Real Estate Isn't Local, It's Hyperlocal!
Have you ever visited one of the most expensive cities in the country and found yourself in a neighborhood that looks like an apocalyptic wasteland? Maybe you’ve heard stories of sky high real estate prices and homes selling for far over asking with multiple cash offers or streets lined with the homes of technology billionaires or famous celebrities. Most cities in the United States have good and bad parts and this affects real estate in a large way.
Let’s say that you’ve done your market research and found a great market. Income Growth is up, Job Growth is up, Population Growth is up! It looks perfect! Now let’s say you’ve found a killer investment property in that market. The price is right and the listing is beautiful. Before you pull the trigger and buy that great deal, it's important to look deeper.
The old adage in real estate is Location! Location! Location! And that holds true even today, but I would take that a step further and say that real estate is not local, it's hyper-local! The overall town, city, or metro you are looking in may have great indicators, but the real test is the sub-market and neighborhood where this potential deal is located. I always evaluate markets on a macro level when deciding which metros to focus on. When it comes to specific deals I always perform the same evaluation on a micro level in the immediate area where a property is located, usually within 1-2 miles. It’s important to get an idea for the neighborhood makeup because every city will have higher and lower valued areas. I want to make sure that I’m not overpaying for a property and that the vision I have in mind for the property can be achieved.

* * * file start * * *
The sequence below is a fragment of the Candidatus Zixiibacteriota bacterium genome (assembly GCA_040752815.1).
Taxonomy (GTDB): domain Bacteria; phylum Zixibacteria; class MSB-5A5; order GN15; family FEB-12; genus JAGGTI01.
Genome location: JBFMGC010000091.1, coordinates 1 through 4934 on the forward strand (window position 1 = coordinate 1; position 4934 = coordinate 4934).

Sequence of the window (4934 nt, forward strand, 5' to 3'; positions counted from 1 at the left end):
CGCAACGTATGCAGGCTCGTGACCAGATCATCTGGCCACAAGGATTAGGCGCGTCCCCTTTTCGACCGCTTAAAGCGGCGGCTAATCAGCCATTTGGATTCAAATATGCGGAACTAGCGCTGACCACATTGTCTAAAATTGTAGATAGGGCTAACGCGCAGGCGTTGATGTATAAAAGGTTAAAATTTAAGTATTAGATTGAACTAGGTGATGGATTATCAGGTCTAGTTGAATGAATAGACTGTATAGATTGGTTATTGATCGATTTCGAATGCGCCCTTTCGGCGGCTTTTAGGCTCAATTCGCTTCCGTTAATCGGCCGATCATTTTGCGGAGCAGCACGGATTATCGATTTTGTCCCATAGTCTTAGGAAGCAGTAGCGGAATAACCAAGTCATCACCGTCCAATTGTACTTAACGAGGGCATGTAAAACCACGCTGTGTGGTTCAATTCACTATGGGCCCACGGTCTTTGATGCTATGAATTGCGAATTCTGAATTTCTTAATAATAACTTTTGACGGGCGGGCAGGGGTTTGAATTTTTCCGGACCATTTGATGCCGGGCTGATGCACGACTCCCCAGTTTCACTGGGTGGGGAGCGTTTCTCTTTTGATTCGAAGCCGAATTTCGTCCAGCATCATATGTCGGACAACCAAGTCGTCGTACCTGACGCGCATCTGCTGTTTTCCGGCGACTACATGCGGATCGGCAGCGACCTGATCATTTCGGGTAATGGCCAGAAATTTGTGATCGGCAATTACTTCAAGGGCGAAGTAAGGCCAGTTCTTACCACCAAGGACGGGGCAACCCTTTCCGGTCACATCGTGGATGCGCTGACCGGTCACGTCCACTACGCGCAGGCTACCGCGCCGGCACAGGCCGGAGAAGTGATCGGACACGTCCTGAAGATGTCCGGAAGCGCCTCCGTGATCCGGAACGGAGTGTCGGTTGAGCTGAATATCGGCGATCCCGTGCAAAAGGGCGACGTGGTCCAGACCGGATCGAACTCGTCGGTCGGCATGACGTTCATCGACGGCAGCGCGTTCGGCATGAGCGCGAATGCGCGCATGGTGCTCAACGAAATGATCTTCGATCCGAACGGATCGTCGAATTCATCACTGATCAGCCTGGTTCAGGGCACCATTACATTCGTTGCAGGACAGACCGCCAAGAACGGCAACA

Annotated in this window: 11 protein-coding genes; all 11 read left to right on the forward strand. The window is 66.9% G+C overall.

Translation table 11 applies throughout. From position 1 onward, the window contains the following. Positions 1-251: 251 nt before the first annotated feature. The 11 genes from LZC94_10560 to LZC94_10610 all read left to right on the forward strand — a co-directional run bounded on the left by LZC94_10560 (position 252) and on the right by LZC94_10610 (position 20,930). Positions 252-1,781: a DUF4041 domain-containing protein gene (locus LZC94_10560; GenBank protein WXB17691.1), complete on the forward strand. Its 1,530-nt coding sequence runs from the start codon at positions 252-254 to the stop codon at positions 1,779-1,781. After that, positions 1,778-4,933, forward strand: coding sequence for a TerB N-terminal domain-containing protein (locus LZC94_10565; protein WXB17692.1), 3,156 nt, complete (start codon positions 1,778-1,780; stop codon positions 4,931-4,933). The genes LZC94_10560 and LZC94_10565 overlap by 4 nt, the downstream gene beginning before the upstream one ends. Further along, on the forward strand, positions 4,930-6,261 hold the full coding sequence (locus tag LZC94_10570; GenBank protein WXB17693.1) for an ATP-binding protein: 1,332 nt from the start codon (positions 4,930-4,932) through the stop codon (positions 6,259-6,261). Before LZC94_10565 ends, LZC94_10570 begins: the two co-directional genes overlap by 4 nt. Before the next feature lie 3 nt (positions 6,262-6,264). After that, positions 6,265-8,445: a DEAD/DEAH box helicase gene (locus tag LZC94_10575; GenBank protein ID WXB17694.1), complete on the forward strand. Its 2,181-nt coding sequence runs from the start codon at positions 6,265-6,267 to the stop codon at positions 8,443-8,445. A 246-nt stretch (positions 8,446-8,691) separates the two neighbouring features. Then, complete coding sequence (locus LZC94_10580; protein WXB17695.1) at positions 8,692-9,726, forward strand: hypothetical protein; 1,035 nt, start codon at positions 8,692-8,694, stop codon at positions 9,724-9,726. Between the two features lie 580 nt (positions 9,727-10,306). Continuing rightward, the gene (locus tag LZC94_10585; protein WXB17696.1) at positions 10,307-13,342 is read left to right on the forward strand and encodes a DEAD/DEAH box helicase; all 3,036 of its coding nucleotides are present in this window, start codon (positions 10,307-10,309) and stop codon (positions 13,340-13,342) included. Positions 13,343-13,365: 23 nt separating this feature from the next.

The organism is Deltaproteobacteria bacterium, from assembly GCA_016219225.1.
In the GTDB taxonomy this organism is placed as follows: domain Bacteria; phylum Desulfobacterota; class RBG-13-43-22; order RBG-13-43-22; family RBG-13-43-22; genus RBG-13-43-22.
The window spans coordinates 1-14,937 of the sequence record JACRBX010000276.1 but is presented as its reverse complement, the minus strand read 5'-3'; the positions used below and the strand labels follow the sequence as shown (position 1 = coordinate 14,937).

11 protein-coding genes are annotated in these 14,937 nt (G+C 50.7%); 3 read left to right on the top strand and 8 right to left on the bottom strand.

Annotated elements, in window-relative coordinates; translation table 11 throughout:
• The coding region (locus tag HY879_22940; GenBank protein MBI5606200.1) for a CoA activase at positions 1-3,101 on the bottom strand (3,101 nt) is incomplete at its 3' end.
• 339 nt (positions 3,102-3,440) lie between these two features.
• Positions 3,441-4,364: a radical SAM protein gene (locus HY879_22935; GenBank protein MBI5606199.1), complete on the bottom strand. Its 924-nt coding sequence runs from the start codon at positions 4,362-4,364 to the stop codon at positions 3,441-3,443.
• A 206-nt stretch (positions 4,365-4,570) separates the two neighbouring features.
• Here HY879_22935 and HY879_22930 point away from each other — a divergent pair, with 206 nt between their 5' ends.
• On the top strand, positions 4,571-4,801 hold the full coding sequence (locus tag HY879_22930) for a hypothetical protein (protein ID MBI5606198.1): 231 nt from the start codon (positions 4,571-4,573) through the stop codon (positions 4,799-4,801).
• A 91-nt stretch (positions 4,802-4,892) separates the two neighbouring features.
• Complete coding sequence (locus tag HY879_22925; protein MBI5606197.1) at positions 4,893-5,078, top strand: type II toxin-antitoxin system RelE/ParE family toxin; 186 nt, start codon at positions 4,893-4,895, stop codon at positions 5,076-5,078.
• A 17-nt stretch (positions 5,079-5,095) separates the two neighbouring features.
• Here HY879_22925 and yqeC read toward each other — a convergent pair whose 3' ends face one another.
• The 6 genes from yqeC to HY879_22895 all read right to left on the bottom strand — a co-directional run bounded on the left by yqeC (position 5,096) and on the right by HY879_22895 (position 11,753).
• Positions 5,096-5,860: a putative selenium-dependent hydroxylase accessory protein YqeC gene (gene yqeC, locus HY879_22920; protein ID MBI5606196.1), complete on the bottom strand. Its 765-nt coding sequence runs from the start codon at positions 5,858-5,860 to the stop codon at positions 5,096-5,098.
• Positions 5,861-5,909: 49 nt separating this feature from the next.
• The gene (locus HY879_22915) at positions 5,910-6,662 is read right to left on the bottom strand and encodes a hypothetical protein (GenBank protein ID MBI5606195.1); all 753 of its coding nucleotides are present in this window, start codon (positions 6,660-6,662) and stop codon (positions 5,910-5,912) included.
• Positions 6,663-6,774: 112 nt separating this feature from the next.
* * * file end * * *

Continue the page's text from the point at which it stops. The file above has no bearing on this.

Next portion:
For example, let’s say I’m evaluating deals in a metro where the average rent is $1,200 per month for a 2 bedroom apartment. Now let’s say I find a 50 unit apartment complex for sale. The unit interiors are decent, but dated and rent for an average of $600 per month. What a great deal! I could buy this complex, renovate the units, and rent them for $1,200 per month, after all that’s the average rent in this metro right? Not so fast. After applying my metrics to the submarket I find that the average rent in this neighborhood is $625 per month for a two bedroom apartment. This isn’t necessarily a bad deal, however I likely wouldn’t be able to renovate the units and rent them for $1,200 per month. It would require a much different plan and different underwriting (and probably a lower purchase price) in order for the deal to be successful. Unfortunately I've spoken with many investors who invested in properties without doing the proper market analysis and found themselves losing money on properties they overpaid for and couldn’t execute their plans on.
Next time you are evaluating a potential property, remember. Real estate isn’t just local, it’s hyper-local!